Tag Archives: pet peeves

Trident Booksellers & Cafe: Shallow End of the Pool

13 Sep

Newbury Street often reminds us of a high school cafeteria: while inhabited by a number of widely disparate groups, they stick to their own clearly defined turf. Hipsters rule the west end, starting at the Otherside, mingling with the tourists at Urban Outfitters and extending up to around the area of Espresso Royale.  The opposite end belongs to the rich– they shop at Chanel, Burberry and Louis Boston, brunch at Stephanie’s, then get a $75 blowout at Enzo’s. Somewhere in the middle of all this, Trident Booksellers & Cafe stands as a just-hip-enough neutral zone, where these two groups (and everyone else in between) can mix and mingle over breakfast, beers, and hard-to-find ‘zines.   On a recent weekday afternoon, we enjoyed the late summer sun on the patio and played a round of our favorite Newbury Street people-watching game, “Gay or European?” while noshing on the Trident fries and a plate of nachos:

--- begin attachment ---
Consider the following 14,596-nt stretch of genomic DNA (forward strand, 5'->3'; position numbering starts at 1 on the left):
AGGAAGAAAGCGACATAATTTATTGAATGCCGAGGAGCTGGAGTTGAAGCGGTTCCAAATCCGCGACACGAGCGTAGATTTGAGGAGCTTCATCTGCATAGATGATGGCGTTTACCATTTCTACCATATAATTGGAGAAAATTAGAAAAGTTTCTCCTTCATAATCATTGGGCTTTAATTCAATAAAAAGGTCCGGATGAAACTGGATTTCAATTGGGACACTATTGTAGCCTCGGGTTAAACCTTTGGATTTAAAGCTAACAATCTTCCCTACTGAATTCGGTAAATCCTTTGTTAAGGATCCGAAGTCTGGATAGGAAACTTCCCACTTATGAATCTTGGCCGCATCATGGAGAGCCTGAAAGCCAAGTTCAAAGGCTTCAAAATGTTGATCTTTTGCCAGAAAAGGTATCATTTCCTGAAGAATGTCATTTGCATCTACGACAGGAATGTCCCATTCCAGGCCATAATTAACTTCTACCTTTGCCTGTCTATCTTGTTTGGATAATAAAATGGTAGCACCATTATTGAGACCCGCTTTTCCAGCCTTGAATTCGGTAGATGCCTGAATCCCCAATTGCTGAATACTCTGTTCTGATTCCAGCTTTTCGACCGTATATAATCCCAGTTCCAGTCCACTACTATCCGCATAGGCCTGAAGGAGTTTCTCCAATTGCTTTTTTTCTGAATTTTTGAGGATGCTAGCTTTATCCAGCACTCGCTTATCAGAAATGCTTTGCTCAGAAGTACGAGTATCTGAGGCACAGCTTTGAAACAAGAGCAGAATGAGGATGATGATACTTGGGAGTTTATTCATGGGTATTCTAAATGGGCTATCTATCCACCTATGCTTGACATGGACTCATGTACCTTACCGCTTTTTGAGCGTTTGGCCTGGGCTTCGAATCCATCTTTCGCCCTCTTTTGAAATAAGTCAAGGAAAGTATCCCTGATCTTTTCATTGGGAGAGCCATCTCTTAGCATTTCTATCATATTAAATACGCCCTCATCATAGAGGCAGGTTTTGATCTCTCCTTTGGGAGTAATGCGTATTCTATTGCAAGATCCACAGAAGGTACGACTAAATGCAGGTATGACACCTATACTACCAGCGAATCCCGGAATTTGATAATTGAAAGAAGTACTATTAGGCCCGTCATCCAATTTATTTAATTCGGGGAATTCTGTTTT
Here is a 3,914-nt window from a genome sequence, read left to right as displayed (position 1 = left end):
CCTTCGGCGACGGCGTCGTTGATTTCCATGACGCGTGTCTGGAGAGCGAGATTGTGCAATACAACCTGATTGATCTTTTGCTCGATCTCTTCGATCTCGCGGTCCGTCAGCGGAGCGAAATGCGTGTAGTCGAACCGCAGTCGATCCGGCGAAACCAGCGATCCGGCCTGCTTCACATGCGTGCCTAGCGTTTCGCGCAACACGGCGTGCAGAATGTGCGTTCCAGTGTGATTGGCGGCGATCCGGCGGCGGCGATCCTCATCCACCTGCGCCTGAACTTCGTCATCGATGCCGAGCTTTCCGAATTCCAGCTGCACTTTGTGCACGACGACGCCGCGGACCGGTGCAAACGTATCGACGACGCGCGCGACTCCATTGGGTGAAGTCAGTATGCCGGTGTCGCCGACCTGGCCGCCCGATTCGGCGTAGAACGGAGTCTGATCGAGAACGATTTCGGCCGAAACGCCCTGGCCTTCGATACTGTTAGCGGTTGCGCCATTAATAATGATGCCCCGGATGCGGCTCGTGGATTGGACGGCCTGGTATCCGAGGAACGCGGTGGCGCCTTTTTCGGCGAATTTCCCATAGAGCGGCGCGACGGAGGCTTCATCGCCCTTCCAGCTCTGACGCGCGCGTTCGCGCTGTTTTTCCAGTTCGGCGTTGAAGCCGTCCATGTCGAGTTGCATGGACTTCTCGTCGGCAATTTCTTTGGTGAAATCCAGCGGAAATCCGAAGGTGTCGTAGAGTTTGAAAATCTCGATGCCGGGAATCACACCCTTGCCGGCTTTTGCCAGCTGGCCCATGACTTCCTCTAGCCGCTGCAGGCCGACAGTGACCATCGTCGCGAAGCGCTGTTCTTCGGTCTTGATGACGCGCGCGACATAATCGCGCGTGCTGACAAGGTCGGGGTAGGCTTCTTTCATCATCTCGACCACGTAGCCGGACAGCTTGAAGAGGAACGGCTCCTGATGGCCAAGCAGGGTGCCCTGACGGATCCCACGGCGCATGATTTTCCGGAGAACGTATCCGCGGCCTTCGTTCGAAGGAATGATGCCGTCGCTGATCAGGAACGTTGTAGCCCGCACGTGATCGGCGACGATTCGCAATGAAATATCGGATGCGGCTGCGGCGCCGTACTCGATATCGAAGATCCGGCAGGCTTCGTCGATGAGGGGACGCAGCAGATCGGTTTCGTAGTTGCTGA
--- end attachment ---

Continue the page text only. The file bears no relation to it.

• Appearance: ( 8 )Deliciously melty, mottled cheese with a sprinkling of spicy  chopped green…something.  A few tomatoes peek through.  Salsa and sour cream (not pictured) arrived on the side.  Sadly, a bit of char brought them down a few points.
  • Quality of Ingredients: (5) Good cheese, decent chips, but not much else stood out.  There were some very spicy peppers hidden in the midst which caused a minor crisis, as the waiter had neglected to bring our beverages.  Overall, these just weren’t that good or memorable.
  • Distribution of Toppings: (5) The idea of layering clearly never crossed the chef’s mind. One solid layer of cheese on top of several layers of chips does not a good nacho make. Adding insult to injury, most of the chips on the bottom were broken into pieces too tiny to be at all helpful in scooping up stray toppings. After exhausting all of the tasty bits, we were left with a depressingly full, boring plate.